Another great option is to get the ashes made into a permanent piece of jewelry, you should check out the beautiful handcrafted pieces Mark Hamilton makes with cremains by visiting his site here.
Where can I find a water cremation office?
As you have read even though the process is actually very simple and it can be used for humans and pets alike. For legal reasons, it is more commonly used for dogs and cats.
The reason for this is that it not allowed to be used for humans in most of the states in the US. Each year more and more states and people are learning about its benefits and thinking twice about the more sustainable, eco-friendly alternative to traditional cremation.
Minnesota was the first state to legalize it in 2003. It is now legal in 20 states for humans and even more for pets. It is under legislative review in at least another 10 states. To see if it is legal in your state check here.
For more information about being buried with your pet in the USA, please refer to my full article here.
What animals can be water cremated?
Most every animal can be cremated this way dogs, cats, hamsters, parrots, exotic species, etc. The issue usually comes in with the size and weight under 300 pounds is usually the limit so horses and other large animals cannot fit into the chamber.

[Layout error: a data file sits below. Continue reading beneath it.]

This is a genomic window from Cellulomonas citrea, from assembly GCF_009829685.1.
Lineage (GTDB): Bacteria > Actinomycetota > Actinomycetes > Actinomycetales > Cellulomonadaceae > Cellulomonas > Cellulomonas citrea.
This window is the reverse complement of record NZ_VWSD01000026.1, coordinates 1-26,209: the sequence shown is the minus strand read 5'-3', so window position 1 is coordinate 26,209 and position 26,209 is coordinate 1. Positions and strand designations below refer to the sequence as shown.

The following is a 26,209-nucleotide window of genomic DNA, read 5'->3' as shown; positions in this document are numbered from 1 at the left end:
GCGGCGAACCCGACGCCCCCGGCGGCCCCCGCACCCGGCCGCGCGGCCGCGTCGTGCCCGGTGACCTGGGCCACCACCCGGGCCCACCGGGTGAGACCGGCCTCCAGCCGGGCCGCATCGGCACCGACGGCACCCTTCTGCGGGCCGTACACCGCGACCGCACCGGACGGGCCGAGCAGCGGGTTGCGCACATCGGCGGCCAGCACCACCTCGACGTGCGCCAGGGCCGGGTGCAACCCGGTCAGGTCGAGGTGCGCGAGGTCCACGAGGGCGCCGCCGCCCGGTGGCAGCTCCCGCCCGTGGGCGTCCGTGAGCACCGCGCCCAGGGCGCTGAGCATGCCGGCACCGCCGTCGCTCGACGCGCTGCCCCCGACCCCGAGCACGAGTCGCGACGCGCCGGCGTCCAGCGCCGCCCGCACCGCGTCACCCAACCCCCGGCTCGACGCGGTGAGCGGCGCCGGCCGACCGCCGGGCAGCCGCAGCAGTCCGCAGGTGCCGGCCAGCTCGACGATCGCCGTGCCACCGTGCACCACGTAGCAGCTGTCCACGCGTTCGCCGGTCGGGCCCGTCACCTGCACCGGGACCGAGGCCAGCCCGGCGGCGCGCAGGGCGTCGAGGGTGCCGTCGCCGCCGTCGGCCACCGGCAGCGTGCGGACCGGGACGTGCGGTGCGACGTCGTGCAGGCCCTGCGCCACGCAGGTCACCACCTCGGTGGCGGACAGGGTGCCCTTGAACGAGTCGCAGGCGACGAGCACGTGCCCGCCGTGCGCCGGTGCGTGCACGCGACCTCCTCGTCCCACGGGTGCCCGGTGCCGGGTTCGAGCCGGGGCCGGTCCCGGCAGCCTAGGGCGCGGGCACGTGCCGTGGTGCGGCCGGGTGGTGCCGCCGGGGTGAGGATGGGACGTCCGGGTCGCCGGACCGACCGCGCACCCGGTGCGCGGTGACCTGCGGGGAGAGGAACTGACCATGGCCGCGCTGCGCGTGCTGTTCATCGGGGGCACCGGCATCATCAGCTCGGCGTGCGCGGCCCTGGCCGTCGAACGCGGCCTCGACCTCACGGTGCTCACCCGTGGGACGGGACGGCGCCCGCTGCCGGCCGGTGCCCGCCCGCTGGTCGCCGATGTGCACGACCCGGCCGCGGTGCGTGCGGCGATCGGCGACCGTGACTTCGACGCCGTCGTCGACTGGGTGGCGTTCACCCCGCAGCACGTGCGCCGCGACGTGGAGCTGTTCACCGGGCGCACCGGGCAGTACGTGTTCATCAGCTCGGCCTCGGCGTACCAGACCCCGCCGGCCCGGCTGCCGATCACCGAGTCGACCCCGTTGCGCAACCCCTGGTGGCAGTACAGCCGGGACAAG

This is one of the few disadvantages, as with fire cremation there is usually a crematorium that can suit the needs of a large pet.
Why is it not legal everywhere?
There are a few reasons that it is not legal in all and more widely adopted in all states. Even though it should be legal in most of the states, within the next 10 years, here are a few of the main reasons that it is not legal in all states now.
The Concept- People seem to be uneasy with the nature of the process as it is liquid and not fire, even though it is the same concept. The most logical and probable reason for its bad reputation is that most people do not understand what is happening and are misinformed.
Bad Articles/Hit Pieces – People are more afraid of fire than liquid but are more uneasy about liquids. You will read other articles on the internet about it as a “viscous liquid” and the body is “liquefied”, while I only spoke about the remains above, others focus on the leftover liquid.
They will say that the leftover liquid is syrupy and smells putrid and of ammonia. Also, these focus on that it is disposed of through the sewage system which some make it sound like that is where their loved one is going.
These articles tend to be written by funeral directors or religious figures.
Religion– Religion is playing one of the largest roles in delaying the progress of water cremation. Most major religious organizations have stated that is disrespectful to the body.
This is the same thing that happened with traditional cremation back in the 1960s. But now even the catholic church is not against fire cremations.
Lobbyists– To get laws passed and get them in front of courts you need sadly need lobbyists in the states.
The funeral and religious lobbyists are very large and well funded in the US and especially in the southern states where this is having the biggest resistance.